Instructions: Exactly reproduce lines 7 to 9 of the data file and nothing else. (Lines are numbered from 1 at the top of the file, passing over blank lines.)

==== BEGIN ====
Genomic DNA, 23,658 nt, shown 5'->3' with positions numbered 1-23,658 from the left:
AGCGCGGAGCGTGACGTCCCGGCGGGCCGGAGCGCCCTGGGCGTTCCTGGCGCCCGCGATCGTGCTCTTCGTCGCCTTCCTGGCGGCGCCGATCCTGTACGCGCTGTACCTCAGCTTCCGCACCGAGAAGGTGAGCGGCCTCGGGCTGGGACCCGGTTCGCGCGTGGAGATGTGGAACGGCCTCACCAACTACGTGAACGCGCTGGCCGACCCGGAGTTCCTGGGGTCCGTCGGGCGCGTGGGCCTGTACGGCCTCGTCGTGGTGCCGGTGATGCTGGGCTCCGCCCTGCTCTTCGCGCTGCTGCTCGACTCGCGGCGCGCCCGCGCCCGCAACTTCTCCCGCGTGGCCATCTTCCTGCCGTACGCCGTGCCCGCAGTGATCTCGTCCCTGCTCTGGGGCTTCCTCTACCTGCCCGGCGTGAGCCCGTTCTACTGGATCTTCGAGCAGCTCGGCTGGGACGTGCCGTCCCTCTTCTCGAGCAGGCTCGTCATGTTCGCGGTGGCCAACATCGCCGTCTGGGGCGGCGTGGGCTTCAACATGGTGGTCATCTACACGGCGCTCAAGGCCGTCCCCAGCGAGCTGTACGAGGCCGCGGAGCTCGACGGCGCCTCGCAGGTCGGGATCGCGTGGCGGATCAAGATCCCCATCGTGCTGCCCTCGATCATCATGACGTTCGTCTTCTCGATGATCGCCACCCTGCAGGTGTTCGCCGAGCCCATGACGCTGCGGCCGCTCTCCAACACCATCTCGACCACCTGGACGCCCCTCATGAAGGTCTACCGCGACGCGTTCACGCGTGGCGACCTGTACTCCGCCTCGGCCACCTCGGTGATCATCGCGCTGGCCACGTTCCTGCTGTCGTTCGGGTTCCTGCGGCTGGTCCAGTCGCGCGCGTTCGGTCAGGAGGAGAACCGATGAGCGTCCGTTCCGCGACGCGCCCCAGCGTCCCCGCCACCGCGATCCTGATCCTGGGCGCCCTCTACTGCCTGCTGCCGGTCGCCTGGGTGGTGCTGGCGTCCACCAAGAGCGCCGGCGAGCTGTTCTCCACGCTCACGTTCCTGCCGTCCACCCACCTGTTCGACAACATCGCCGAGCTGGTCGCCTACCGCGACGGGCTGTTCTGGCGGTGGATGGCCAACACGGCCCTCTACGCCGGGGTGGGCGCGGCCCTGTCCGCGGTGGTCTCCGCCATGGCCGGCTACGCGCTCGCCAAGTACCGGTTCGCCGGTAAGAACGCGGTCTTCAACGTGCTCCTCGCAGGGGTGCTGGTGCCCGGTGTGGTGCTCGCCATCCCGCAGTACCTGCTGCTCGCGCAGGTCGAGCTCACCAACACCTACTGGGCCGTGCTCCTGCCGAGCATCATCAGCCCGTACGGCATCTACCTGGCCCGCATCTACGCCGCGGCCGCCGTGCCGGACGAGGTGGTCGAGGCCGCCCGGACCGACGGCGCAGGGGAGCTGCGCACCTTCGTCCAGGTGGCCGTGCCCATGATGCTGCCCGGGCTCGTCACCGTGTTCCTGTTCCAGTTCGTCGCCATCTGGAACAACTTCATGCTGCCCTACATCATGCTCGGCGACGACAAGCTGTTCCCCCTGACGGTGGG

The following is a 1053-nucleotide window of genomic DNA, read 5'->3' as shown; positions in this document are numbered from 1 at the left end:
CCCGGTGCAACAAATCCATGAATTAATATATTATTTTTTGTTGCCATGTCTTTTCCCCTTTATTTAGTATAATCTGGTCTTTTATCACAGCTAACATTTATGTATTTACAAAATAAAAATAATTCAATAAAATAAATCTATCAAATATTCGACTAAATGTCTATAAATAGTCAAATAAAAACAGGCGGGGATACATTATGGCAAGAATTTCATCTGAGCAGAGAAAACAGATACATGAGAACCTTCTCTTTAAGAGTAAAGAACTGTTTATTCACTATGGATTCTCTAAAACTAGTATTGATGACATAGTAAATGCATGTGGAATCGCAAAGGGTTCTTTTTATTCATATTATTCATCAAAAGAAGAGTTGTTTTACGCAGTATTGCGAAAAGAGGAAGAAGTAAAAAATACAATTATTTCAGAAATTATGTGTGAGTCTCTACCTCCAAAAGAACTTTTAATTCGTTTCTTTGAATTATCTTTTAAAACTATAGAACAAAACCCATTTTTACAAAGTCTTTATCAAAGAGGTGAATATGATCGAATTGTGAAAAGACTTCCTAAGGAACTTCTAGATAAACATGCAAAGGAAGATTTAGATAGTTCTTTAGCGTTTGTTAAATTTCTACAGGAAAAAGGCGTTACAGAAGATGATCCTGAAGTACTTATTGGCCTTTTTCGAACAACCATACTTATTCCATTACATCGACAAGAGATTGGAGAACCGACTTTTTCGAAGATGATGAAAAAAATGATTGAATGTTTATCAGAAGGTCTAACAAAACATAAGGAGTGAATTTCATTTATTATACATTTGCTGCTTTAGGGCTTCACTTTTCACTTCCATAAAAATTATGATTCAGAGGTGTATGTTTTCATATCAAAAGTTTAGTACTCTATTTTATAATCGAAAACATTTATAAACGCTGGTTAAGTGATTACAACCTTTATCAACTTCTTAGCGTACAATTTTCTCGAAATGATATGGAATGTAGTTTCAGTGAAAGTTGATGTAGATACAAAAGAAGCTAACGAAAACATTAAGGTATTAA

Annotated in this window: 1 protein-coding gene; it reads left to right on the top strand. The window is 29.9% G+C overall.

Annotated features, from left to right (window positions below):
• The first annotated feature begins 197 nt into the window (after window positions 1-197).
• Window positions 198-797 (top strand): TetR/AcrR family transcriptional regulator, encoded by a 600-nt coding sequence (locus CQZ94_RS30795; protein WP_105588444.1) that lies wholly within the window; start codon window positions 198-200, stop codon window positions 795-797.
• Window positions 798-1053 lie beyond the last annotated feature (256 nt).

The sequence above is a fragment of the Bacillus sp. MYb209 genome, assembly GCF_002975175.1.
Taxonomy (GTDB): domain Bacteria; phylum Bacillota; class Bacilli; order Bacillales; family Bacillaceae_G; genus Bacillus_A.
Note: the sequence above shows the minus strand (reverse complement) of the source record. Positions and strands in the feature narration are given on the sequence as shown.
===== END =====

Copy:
• The first annotated feature begins 197 nt into the window (after window positions 1-197).
• Window positions 198-797 (top strand): TetR/AcrR family transcriptional regulator, encoded by a 600-nt coding sequence (locus CQZ94_RS30795; protein WP_105588444.1) that lies wholly within the window; start codon window positions 198-200, stop codon window positions 795-797.
• Window positions 798-1053 lie beyond the last annotated feature (256 nt).